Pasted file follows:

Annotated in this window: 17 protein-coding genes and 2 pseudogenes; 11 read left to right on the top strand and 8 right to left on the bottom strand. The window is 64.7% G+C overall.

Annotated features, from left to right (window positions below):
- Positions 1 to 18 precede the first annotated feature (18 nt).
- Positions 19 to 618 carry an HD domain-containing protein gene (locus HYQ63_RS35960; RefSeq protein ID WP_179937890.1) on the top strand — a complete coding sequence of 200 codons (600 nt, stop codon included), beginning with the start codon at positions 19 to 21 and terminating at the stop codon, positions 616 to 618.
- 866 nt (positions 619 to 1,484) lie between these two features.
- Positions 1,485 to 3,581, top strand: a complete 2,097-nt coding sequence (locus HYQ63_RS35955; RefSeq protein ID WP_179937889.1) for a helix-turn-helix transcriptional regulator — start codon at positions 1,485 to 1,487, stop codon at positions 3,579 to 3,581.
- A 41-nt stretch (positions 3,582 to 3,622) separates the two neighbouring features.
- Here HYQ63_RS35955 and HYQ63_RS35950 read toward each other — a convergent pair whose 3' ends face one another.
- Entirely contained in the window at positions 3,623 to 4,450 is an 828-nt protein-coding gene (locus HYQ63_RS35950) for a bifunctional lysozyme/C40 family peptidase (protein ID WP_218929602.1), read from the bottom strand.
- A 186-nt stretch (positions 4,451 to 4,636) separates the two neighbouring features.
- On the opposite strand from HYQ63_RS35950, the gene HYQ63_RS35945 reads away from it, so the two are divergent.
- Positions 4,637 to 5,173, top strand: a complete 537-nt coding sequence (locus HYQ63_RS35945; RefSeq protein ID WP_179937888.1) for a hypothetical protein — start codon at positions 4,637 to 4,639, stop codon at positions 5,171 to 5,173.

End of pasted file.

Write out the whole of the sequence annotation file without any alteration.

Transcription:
Annotated in this window: 17 protein-coding genes and 2 pseudogenes; 11 read left to right on the top strand and 8 right to left on the bottom strand. The window is 64.7% G+C overall.

Annotated features, from left to right (window positions below):
- Positions 1 to 18 precede the first annotated feature (18 nt).
- Positions 19 to 618 carry an HD domain-containing protein gene (locus HYQ63_RS35960; RefSeq protein ID WP_179937890.1) on the top strand — a complete coding sequence of 200 codons (600 nt, stop codon included), beginning with the start codon at positions 19 to 21 and terminating at the stop codon, positions 616 to 618.
- 866 nt (positions 619 to 1,484) lie between these two features.
- Positions 1,485 to 3,581, top strand: a complete 2,097-nt coding sequence (locus HYQ63_RS35955; RefSeq protein ID WP_179937889.1) for a helix-turn-helix transcriptional regulator — start codon at positions 1,485 to 1,487, stop codon at positions 3,579 to 3,581.
- A 41-nt stretch (positions 3,582 to 3,622) separates the two neighbouring features.
- Here HYQ63_RS35955 and HYQ63_RS35950 read toward each other — a convergent pair whose 3' ends face one another.
- Entirely contained in the window at positions 3,623 to 4,450 is an 828-nt protein-coding gene (locus HYQ63_RS35950) for a bifunctional lysozyme/C40 family peptidase (protein ID WP_218929602.1), read from the bottom strand.
- A 186-nt stretch (positions 4,451 to 4,636) separates the two neighbouring features.
- On the opposite strand from HYQ63_RS35950, the gene HYQ63_RS35945 reads away from it, so the two are divergent.
- Positions 4,637 to 5,173, top strand: a complete 537-nt coding sequence (locus HYQ63_RS35945; RefSeq protein ID WP_179937888.1) for a hypothetical protein — start codon at positions 4,637 to 4,639, stop codon at positions 5,171 to 5,173.